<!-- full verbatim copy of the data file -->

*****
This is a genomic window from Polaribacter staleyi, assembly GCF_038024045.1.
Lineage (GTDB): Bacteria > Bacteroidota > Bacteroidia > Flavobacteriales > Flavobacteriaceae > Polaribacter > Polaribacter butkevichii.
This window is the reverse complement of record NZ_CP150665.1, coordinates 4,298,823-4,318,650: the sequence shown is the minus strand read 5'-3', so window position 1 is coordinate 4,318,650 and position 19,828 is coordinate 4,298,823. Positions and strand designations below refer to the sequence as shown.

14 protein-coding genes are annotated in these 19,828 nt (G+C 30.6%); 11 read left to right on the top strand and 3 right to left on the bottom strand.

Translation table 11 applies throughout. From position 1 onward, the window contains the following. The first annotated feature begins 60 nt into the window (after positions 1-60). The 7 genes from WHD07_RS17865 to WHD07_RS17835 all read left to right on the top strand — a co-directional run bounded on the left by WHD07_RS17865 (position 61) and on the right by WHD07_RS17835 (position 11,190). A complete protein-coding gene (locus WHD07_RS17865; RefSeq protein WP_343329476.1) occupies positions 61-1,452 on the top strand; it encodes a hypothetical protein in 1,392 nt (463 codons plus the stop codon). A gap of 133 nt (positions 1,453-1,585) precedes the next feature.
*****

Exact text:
This is a genomic window from Polaribacter staleyi, assembly GCF_038024045.1.
Lineage (GTDB): Bacteria > Bacteroidota > Bacteroidia > Flavobacteriales > Flavobacteriaceae > Polaribacter > Polaribacter butkevichii.
This window is the reverse complement of record NZ_CP150665.1, coordinates 4,298,823-4,318,650: the sequence shown is the minus strand read 5'-3', so window position 1 is coordinate 4,318,650 and position 19,828 is coordinate 4,298,823. Positions and strand designations below refer to the sequence as shown.

14 protein-coding genes are annotated in these 19,828 nt (G+C 30.6%); 11 read left to right on the top strand and 3 right to left on the bottom strand.

Translation table 11 applies throughout. From position 1 onward, the window contains the following. The first annotated feature begins 60 nt into the window (after positions 1-60). The 7 genes from WHD07_RS17865 to WHD07_RS17835 all read left to right on the top strand — a co-directional run bounded on the left by WHD07_RS17865 (position 61) and on the right by WHD07_RS17835 (position 11,190). A complete protein-coding gene (locus WHD07_RS17865; RefSeq protein WP_343329476.1) occupies positions 61-1,452 on the top strand; it encodes a hypothetical protein in 1,392 nt (463 codons plus the stop codon). A gap of 133 nt (positions 1,453-1,585) precedes the next feature.